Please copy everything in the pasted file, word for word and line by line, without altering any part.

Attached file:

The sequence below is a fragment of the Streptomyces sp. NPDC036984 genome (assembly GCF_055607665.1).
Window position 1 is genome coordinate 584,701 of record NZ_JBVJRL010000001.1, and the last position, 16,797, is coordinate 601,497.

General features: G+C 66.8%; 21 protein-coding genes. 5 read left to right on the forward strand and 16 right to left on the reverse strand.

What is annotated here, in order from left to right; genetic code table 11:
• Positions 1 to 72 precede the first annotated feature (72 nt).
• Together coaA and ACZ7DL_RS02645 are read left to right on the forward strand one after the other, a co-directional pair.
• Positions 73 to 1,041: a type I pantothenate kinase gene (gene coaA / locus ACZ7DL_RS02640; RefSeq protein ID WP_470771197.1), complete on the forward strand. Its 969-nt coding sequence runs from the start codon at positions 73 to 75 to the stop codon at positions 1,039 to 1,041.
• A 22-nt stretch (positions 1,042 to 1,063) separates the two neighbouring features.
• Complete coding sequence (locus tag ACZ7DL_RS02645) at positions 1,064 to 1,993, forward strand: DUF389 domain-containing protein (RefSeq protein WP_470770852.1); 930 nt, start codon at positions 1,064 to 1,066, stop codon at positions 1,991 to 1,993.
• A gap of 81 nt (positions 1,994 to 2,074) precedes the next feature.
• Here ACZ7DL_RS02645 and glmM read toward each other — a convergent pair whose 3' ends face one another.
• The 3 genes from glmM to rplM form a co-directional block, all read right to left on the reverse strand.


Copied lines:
The sequence below is a fragment of the Streptomyces sp. NPDC036984 genome (assembly GCF_055607665.1).
Window position 1 is genome coordinate 584,701 of record NZ_JBVJRL010000001.1, and the last position, 16,797, is coordinate 601,497.

General features: G+C 66.8%; 21 protein-coding genes. 5 read left to right on the forward strand and 16 right to left on the reverse strand.

What is annotated here, in order from left to right; genetic code table 11:
• Positions 1 to 72 precede the first annotated feature (72 nt).
• Together coaA and ACZ7DL_RS02645 are read left to right on the forward strand one after the other, a co-directional pair.
• Positions 73 to 1,041: a type I pantothenate kinase gene (gene coaA / locus ACZ7DL_RS02640; RefSeq protein ID WP_470771197.1), complete on the forward strand. Its 969-nt coding sequence runs from the start codon at positions 73 to 75 to the stop codon at positions 1,039 to 1,041.
• A 22-nt stretch (positions 1,042 to 1,063) separates the two neighbouring features.
• Complete coding sequence (locus tag ACZ7DL_RS02645) at positions 1,064 to 1,993, forward strand: DUF389 domain-containing protein (RefSeq protein WP_470770852.1); 930 nt, start codon at positions 1,064 to 1,066, stop codon at positions 1,991 to 1,993.
• A gap of 81 nt (positions 1,994 to 2,074) precedes the next feature.
• Here ACZ7DL_RS02645 and glmM read toward each other — a convergent pair whose 3' ends face one another.
• The 3 genes from glmM to rplM form a co-directional block, all read right to left on the reverse strand.